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Review: Fahrenheit 11/9—paralysing, but important

<p>This movie was probably the most terrifying thing I’ve seen recently. Admittedly I’m not usually a fan of horror movies, but Michael Moore’s most recent documentary, Fahrenheit 11/9, was something of a wake-up call for me</p>

This movie was probably the most terrifying thing I’ve seen recently.

Admittedly I’m not usually a fan of horror movies, but Michael Moore’s most recent documentary, Fahrenheit 11/9, was something of a wake-up call for me. I like to generally consider myself politically aware and active, but this documentary demonstrates how desperately America needs genuine and effective action. It also shows how many seemingly insurmountable obstacles are in place even for those with the most genuine of intentions.

The documentary itself doesn’t focus on any one specific event; instead, it uses a series of events to demonstrate the abuses of power and what has been essentially ongoing betrayal of the American public. The election of Donald Trump, the water crisis in Flint, and the Parkland shooting were the three major axes of this film; and a word of warning, unmitigated footage from all of the above is shown. The section on Flint was particularly shocking to me; the multiple levels of corruption and participation in active cover up shouldn’t have been surprising, but they were.

I will admit, though, it’s important to question whether this kind of documentary helpful right now? I didn’t come away from this film feeling mobilised. I mostly came away from it feeling depressed and powerless, particularly after the final scene (no spoilers). It is important to know about the challenges we face if we are to overcome them; perhaps just in a way that is less apocalyptically presented. Importantly, too, I found that Michael Moore as the producer of the documentary can be difficult to swallow. Despite the fact that I enjoyed the documentary a lot, it’s very much presented from his perspective; namely that of a middle aged, cisgender, heterosexual white man, and his presence in the film often feels overbearing.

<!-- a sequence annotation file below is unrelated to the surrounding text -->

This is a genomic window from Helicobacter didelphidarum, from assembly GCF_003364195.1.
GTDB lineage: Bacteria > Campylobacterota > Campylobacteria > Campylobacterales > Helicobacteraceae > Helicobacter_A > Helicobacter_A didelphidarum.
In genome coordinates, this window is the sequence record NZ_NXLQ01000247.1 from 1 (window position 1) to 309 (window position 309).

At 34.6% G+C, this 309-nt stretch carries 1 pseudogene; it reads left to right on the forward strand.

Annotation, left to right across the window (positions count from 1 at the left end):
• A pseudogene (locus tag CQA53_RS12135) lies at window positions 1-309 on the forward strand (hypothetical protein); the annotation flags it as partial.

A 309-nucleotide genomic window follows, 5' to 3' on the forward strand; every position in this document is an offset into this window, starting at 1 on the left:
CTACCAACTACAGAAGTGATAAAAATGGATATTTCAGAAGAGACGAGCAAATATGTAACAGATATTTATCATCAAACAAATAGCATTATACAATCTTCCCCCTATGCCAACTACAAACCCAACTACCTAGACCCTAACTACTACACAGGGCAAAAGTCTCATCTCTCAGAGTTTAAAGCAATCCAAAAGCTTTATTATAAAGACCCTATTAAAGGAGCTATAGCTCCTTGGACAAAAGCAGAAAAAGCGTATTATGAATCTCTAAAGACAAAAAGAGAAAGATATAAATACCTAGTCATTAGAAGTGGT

Overall, I’d say that this is a film that is worth a watch; not exactly date night viewing, but it does carry important weight and information.

An important note for all of you Aussies, though—or anyone who’s not from the U.S., really. Sometimes, for Australian viewers, it’s easy to watch media about the state of the U.S. and become complacent about the issues our own country faces. Let’s not forget that Scott Morrison, too, delights in committing horrendous acts of harm; he still keeps a “We Stopped the Boats” trophy in his office. Systemic, ongoing racism is a huge problem here too, particularly for Indigenous communities. Our country also perpetrates horrendous violations of basic human rights; just because we don’t have guns doesn’t mean all of the problems are fixed. Lessons that can be learned from this film are also applicable in an Australian context. As the new generation coming into political activity, we have to focus on creating and changing old systems that do not work for our increasingly diverse country. We too have responsibilities that we cannot allow to be overshadowed or obfuscated by the tragedies of other countries.


Fahrenheit 11/9 is in cinemas now.

Farrago's magazine cover - Edition Three 2021


Our final editions for the year are jam packed full of news, culture, photography, poetry, art, fiction and more...

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